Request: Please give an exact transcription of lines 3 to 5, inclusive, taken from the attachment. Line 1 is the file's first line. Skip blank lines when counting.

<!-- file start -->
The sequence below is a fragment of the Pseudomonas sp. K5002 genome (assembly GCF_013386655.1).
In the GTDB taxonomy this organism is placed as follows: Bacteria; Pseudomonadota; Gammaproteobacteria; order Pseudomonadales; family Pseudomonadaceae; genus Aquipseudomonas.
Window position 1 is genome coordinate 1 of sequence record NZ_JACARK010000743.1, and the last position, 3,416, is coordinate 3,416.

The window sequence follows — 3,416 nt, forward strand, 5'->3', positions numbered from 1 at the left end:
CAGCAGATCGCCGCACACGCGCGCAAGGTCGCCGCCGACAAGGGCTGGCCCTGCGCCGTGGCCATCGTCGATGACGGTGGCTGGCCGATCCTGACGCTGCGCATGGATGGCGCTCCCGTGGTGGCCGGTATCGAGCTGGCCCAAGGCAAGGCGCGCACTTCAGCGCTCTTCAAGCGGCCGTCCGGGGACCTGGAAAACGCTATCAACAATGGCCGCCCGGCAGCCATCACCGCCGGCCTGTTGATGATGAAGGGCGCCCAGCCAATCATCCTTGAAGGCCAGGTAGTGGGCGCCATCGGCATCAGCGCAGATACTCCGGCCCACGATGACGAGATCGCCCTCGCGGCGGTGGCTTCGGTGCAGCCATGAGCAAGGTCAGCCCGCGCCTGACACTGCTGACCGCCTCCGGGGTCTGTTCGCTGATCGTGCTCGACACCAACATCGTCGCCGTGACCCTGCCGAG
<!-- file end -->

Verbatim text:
Window position 1 is genome coordinate 1 of sequence record NZ_JACARK010000743.1, and the last position, 3,416, is coordinate 3,416.

The window sequence follows — 3,416 nt, forward strand, 5'->3', positions numbered from 1 at the left end:
CAGCAGATCGCCGCACACGCGCGCAAGGTCGCCGCCGACAAGGGCTGGCCCTGCGCCGTGGCCATCGTCGATGACGGTGGCTGGCCGATCCTGACGCTGCGCATGGATGGCGCTCCCGTGGTGGCCGGTATCGAGCTGGCCCAAGGCAAGGCGCGCACTTCAGCGCTCTTCAAGCGGCCGTCCGGGGACCTGGAAAACGCTATCAACAATGGCCGCCCGGCAGCCATCACCGCCGGCCTGTTGATGATGAAGGGCGCCCAGCCAATCATCCTTGAAGGCCAGGTAGTGGGCGCCATCGGCATCAGCGCAGATACTCCGGCCCACGATGACGAGATCGCCCTCGCGGCGGTGGCTTCGGTGCAGCCATGAGCAAGGTCAGCCCGCGCCTGACACTGCTGACCGCCTCCGGGGTCTGTTCGCTGATCGTGCTCGACACCAACATCGTCGCCGTGACCCTGCCGAG